08 Jan Weekend Pantry Recipe: Pineapple Barbecue Sauce!!!
“Pantry Items ” is a term used for staple cooking ingredients. Staple ingredients vary from cook to cook, kitchen to kitchen. The list can include olive oil, garlic, onion, lemons, parsley, you know…..things you always have in your kitchen. My list of staple items is a little different and it is a HUGE list! My pantry items include homemade pasta sauce, cashew milk, vegan cheese, vegan mayonnaise, pico de gallo, and tons more. I use these ingredients nearly every week in a recipe. My Weekend Pantry posts will show you how to make all of my staple ingredients from scratch. You can then use these ingredients in my other recipes. You can use the homemade vegan mayonnaise to make my Portobello Mushroom Sandwich with Basil-Dijon Mayo even healthier because you won’t be using store-bought processed mayo. You can use homemade vegan milk in my Mixed Berry Smoothie Recipe. Use homemade Pico De Gallo in my Chicken and Vegetable Tacos. Okay, I think you get the gist! Now for today’s Weekend Pantry Recipe.
I love barbecue sauce! All types. Sweet. Vinegary. Mustardy. All of them.
I say this because I know barbecue sauce is a BIG deal….at least here in America. You have Kansas BBQ Sauce vs. North Carolina BBQ Sauce vs Tennessee BBQ Sauce, etc… And let me tell you….they are SERIOUS!! They do not play around with BBQ Sauce.
If you live in another country, is there a certain dish or condiment that everyone gets serious about?
This Pineapple BBQ Sauce may not look like traditional bbq sauce because of its light reddish-orange color. Don’t be alarmed!
Most store bought BBQ Sauce, or even homemade recipes you might find online, use a lot of unhealthy processed ingredients. Some of those ingredients are what gives the sauce its traditional deep dark reddish-brown color. Dark Corn Syrup, Dark Brown Sugar, and Ketchup (I will be showing how to make a healthier homemade ketchup soon!) are the main ingredients I see used in BBQ Sauce recipes.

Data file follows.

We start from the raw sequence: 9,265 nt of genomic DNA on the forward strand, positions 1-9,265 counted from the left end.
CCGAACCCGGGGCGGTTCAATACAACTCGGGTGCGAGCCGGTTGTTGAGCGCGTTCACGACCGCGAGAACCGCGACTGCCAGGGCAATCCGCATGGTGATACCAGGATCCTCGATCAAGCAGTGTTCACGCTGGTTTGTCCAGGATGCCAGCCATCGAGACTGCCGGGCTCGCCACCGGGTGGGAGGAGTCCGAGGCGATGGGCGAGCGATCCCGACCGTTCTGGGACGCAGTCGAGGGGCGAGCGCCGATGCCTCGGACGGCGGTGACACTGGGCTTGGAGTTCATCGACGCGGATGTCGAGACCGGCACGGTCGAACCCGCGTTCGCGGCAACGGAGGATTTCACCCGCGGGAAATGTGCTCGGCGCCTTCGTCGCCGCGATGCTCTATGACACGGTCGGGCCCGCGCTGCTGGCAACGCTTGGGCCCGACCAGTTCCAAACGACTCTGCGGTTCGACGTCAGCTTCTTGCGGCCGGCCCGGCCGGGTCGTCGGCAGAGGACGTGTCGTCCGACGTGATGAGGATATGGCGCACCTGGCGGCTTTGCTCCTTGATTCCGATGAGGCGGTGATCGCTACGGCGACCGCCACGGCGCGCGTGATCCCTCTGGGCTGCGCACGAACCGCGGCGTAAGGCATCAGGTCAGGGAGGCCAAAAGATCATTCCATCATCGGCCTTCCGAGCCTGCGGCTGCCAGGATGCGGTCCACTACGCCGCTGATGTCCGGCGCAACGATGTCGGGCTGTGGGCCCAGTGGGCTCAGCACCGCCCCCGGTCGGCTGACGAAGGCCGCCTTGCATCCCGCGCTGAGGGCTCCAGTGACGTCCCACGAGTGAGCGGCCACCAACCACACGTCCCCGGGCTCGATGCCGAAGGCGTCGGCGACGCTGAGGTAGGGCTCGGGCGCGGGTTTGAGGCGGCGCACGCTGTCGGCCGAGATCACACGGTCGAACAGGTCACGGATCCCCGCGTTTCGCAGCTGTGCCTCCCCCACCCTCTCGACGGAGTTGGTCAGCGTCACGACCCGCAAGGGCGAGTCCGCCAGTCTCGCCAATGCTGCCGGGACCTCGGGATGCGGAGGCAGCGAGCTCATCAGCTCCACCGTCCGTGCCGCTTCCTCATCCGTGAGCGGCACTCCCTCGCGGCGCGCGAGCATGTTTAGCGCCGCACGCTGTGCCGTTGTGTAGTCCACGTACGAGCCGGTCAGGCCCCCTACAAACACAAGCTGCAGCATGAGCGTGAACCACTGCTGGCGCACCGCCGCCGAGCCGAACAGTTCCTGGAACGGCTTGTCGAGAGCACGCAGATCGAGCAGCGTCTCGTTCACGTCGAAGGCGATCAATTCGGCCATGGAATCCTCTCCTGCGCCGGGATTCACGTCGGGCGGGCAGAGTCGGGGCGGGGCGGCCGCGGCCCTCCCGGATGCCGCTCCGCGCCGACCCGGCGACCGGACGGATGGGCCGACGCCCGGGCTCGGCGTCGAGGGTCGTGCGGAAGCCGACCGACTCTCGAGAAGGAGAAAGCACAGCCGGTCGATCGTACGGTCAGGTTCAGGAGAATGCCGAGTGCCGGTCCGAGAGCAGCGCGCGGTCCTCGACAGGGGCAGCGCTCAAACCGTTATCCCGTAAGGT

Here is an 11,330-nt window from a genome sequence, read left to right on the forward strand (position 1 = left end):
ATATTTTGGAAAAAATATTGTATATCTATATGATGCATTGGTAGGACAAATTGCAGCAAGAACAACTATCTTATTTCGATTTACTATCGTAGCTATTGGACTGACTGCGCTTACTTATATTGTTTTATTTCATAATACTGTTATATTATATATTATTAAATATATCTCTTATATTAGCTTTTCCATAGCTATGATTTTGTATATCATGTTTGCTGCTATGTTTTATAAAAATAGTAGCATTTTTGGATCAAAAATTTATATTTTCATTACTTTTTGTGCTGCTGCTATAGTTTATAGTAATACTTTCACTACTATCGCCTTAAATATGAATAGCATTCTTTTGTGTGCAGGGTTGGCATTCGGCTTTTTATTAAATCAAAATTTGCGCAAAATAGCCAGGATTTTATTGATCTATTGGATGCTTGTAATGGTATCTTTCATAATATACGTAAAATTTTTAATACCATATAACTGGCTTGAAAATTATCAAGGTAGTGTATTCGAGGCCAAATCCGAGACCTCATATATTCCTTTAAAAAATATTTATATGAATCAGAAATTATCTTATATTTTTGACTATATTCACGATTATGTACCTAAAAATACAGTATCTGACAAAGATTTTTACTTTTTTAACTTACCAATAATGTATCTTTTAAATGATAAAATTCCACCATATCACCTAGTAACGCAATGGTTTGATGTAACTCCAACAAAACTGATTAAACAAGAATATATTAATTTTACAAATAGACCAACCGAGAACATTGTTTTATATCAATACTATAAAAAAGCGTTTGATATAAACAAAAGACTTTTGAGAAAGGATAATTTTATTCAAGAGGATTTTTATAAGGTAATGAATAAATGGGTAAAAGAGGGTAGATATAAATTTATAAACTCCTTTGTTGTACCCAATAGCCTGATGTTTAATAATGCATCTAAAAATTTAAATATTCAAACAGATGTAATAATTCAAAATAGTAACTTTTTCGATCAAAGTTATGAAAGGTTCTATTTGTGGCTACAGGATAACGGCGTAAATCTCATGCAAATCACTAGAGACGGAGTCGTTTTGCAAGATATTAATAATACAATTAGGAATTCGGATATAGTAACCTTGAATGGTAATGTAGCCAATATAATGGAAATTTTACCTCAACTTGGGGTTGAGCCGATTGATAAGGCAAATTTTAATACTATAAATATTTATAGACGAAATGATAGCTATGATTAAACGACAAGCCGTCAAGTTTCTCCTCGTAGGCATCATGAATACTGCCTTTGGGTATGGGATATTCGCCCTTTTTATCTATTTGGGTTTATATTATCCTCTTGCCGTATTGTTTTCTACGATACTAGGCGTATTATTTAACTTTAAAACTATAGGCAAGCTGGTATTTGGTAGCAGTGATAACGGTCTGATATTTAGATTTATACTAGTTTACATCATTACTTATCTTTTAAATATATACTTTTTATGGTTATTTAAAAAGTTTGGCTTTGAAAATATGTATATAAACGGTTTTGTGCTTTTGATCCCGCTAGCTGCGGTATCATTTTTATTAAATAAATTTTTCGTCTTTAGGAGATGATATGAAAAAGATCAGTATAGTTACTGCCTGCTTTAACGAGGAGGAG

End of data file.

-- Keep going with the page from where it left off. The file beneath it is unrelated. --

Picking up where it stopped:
When making this recipe I tried not to use as many processed ingredients. Instead of ketchup (which already has a ton of processed sugar, corn syrup, and preservatives in it) I purchased Organic Strained Tomatoes, which is pretty much a nicer sounding name for organic tomato sauce! I also use Organic Dark Agave Nectar and cinnamon sticks instead of brown sugar and corn syrup. You could also use high quality, organic, maple syrup or molasses. I just prefer natural sweeteners over sugar and corn syrup.
The flavor of this Pineapple BBQ Sauce is very light. Because it does not have all of the processed ingredients the flavor is a little more subtle, but definitely delicious! This BBQ Sauce is great for seafood, especially if you’re like me and do not like heavy sauces on your seafood.
Also, any fruit can be used in this recipe. One day make Pineapple BBQ Sauce, then next time make Peach BBQ Sauce, and then try Strawberry BBQ Sauce. I actually made a very good strawberry bbq sauce when I was in culinary school. I put it on some Duck Confit and wrapped it in a homemade crepe! YAAAAAAS!!! Talk about delicious. I love fruity and tangy bbq sauce recipes.
Alrighy, here is the recipe. Enjoy!!!
- 1 tablespoon olive oil
- 1 onion, diced small
- 4 garlic cloves, minced
- 1 large tomato, chopped
- 1 ½ cups pineapple, fresh or frozen
- ½ cup water
- 1 cup tomato sauce
- 2 tablespoons yellow mustard
- 2 teaspoons garam masala (an indian spice mix)
- 2 teaspoons garlic powder
- 1 teaspoon smoked paprika
- 1 teaspoon ground coriander
- salt and pepper to taste
- 2 tablespoons apple cider vinegar
- 2 tablespoons worcestershire sauce
- ¼ teaspoon red pepper flakes
- 2 cinnamon sticks
- 2 bay leaves
- ½ cup agave nectar
- Place a pot on medium heat. Add the oil and cook the onion and garlic for about 4 – 5 minutes, until soft. Reduce the heat to medium-low, add the rest of the ingredients and cook for 10 minutes, covered with a lid.
- Then cook the sauce, uncovered, until it has thickened, about 10 minutes, more or less.
- Remove the bay leaves and cinnamon sticks. Use a fork, or potato masher, to mash the pineapple and tomatoes into the sauce. The sauce can be used chunky, or blended smooth.